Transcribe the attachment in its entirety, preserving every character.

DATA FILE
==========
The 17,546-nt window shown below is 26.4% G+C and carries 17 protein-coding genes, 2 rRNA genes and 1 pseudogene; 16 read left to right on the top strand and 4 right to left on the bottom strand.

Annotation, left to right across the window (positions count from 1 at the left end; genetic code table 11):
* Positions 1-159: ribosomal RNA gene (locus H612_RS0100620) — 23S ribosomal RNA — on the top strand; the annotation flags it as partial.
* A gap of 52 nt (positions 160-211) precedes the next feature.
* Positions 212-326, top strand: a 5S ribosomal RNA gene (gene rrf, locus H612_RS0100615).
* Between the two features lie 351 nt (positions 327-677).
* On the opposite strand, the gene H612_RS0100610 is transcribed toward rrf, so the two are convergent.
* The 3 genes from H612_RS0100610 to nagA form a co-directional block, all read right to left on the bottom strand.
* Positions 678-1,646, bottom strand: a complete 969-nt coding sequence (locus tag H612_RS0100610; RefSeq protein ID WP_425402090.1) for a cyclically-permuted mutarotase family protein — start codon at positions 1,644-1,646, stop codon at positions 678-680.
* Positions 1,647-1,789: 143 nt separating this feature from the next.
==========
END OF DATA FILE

The 17,546-nt window shown below is 26.4% G+C and carries 17 protein-coding genes, 2 rRNA genes and 1 pseudogene; 16 read left to right on the top strand and 4 right to left on the bottom strand.

Annotation, left to right across the window (positions count from 1 at the left end; genetic code table 11):
* Positions 1-159: ribosomal RNA gene (locus H612_RS0100620) — 23S ribosomal RNA — on the top strand; the annotation flags it as partial.
* A gap of 52 nt (positions 160-211) precedes the next feature.
* Positions 212-326, top strand: a 5S ribosomal RNA gene (gene rrf, locus H612_RS0100615).
* Between the two features lie 351 nt (positions 327-677).
* On the opposite strand, the gene H612_RS0100610 is transcribed toward rrf, so the two are convergent.
* The 3 genes from H612_RS0100610 to nagA form a co-directional block, all read right to left on the bottom strand.
* Positions 678-1,646, bottom strand: a complete 969-nt coding sequence (locus tag H612_RS0100610; RefSeq protein ID WP_425402090.1) for a cyclically-permuted mutarotase family protein — start codon at positions 1,644-1,646, stop codon at positions 678-680.
* Positions 1,647-1,789: 143 nt separating this feature from the next.